Pepper Spray: Please Don’t Try It at Home

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Many a trend was born in California, and with that in mind I thought it might be good to talk about pepper spray, given recent events here in Cali. A few weeks ago campus police at UC Davis lavished it on protesters as they sat menacingly on the ground (see the YouTube video here). Then, last week a woman at a Southern California Wal-Mart busted it out on her fellow shoppers late Thursday night so she could get dibs on an Xbox 360 for Black Friday. Why, it’s getting so you can’t go into a hostile mob standing in line at Starbucks without a good chance of catching a healthy dose of the stuff.

TV’s portrayal of pepper spray hasn’t exactly helped, either. Years ago, The Simpsons ran a gag where Homer used pepper spray as a food seasoning. You’d think he’d be the only TV character stupid enough to do that…or not. In the midst of all of this liquid heat flying around, Fox News’ Megyn Kelly called self-defense pepper spray a food product. Much like a super hot sauce, it has a ton of capsaicin in it, so in some alternate universe she may be technically correct.

Would you mace this face? Megyn Kelly packs heat of her own...pepper spray, that is.

Look, we know she was wrong, you know she was wrong, and she may or may not know. But what about all of our friends out there who only know enough about pepper spray and hot sauce to present a danger to themselves and others? What about the tons of trend followers, who, looking for the next big thing, start carrying Kardashian-endorsed designer pepper sprays, only to accidentally shoot themselves with it? In other words, who’ll save the idiots?

Really, no one should save the idiots—but that’s another story. Regardless, I thought it might be a good idea to dig around and find some guidelines for what to do in case you catch a blast of spray at a protest, shopping at Wal-Mart, or accidentally at a strip club, which happened to a buddy of mine a few years ago. Twlk.com has a PDF that talks about things like mace and OC pepper spray. Here’s what it had to say about treating the happy recipient of pepper spray. You can find the full document here.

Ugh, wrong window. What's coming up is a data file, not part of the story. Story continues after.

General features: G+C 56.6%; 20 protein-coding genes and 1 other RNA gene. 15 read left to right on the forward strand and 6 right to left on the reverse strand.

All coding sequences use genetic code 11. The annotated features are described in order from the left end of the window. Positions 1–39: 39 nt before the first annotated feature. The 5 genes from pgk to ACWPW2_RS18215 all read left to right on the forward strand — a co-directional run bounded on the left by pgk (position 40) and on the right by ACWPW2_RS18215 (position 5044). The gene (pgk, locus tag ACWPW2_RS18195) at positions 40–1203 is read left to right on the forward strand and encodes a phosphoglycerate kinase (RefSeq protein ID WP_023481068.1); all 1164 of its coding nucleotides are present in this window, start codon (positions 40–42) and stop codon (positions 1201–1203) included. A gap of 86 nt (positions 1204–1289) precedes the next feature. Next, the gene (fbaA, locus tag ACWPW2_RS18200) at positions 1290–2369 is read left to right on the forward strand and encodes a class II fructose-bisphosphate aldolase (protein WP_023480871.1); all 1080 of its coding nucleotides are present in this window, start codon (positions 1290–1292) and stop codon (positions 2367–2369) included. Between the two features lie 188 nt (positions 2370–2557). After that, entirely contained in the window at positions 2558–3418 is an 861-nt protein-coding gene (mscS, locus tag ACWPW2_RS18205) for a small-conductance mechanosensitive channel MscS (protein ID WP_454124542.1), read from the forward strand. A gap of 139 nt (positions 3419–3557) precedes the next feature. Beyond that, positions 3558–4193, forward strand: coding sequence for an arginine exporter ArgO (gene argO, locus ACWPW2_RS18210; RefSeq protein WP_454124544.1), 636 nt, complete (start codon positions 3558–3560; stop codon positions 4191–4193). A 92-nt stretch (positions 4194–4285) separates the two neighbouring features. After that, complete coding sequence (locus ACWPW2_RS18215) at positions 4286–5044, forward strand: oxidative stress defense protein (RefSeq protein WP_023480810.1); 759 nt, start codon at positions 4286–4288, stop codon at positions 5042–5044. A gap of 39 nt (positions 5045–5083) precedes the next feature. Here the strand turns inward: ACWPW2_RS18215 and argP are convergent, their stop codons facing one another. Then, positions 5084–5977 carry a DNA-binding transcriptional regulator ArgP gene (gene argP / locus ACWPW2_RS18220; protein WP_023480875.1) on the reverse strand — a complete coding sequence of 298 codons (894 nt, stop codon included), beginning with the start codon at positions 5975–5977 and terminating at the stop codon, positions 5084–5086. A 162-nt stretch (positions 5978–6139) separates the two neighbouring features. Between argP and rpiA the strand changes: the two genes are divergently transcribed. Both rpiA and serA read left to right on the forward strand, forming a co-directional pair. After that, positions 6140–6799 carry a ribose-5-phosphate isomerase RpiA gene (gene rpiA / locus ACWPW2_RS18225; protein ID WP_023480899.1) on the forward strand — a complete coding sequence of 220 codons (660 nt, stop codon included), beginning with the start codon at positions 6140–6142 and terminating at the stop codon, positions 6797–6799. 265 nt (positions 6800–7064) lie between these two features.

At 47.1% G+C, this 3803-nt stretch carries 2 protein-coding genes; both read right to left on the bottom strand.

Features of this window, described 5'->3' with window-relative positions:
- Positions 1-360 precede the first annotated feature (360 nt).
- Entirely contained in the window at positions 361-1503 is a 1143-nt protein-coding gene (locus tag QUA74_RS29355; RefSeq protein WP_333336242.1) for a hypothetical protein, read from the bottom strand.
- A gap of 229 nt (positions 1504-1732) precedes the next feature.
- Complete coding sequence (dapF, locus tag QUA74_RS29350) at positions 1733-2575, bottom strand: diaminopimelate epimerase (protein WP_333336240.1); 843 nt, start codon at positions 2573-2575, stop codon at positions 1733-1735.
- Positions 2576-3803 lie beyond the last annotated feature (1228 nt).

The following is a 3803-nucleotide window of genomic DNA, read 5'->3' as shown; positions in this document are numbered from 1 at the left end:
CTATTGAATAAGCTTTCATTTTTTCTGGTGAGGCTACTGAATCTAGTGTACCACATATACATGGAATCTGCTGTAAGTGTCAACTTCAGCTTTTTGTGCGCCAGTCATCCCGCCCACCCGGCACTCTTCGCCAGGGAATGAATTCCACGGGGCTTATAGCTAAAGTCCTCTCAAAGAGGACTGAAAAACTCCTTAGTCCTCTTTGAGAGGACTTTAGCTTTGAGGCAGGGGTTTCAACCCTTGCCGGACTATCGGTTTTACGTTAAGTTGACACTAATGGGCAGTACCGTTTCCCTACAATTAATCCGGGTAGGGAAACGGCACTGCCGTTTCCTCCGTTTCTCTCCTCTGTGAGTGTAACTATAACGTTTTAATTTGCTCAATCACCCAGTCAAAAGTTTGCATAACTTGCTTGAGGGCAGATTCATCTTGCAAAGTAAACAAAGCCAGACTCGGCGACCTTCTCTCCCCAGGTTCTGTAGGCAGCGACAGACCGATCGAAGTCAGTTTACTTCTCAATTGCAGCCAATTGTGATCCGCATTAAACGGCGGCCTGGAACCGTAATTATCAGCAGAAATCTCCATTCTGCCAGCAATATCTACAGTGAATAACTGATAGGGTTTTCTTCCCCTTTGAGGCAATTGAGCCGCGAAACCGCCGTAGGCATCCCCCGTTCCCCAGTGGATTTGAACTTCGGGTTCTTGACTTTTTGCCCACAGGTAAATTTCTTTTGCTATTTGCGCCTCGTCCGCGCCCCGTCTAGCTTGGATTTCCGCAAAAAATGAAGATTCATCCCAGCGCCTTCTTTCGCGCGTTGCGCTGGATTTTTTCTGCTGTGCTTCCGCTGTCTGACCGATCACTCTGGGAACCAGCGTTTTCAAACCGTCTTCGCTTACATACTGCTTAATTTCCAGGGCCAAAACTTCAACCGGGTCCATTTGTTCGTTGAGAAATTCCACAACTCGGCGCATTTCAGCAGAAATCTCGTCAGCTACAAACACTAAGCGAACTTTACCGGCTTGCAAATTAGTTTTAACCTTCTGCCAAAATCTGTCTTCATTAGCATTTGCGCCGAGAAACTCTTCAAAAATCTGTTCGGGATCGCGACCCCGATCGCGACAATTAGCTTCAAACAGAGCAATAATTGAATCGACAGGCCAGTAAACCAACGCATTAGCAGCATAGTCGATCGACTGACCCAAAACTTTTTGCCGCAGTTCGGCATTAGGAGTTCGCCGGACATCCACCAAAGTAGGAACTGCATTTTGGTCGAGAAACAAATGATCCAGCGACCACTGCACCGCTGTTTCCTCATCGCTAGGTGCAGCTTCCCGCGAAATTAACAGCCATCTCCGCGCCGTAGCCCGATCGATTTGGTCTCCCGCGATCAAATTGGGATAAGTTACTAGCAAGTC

• Open your eyes as soon as possible and blink a lot. Try to keep your eyes open so they can start tearing and begin flushing themselves.

• If you wear contact lenses and your hands are clean, take them out. Hard, clear lenses can be cleaned and used again. Soft disposables must be discarded.

• Use cool water to repeatedly flush your eyes.

• Do not scrub your eyes. Use a stream of water like a spray bottle, garden hose, or kitchen faucet, or immerse your head into a bucket of water to flush your eyes and face.

• Specialty eye washes are available, but baby shampoo is easy to find and will not irritate your eyes or skin.

• Remove all clothing that came in contact with the spray.

• Scrub your hands with soap at least three times.

• Wash the resin off the skin with water and a non-oily soap like baby shampoo.

• Pat the skin with a wet paper towel, and then pat with dry paper towels. You usually have to do this 6-8 times before the resin actually starts to come off onto the paper towels. The effects last about 45 minutes and should be completely gone within a few hours.

Keep this list handy in case you ever decide to work with super hot chiles, like Scorpion or Bhut Jolokia. The pain of getting super hot stuff in your eyes is comparable to being maced.

 

 

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Managing Editor | Mark is a freelance journalist based out of Los Angeles. He’s our Do-It-Yourself specialist, and happily agrees to try pretty much every twisted project we come up with.

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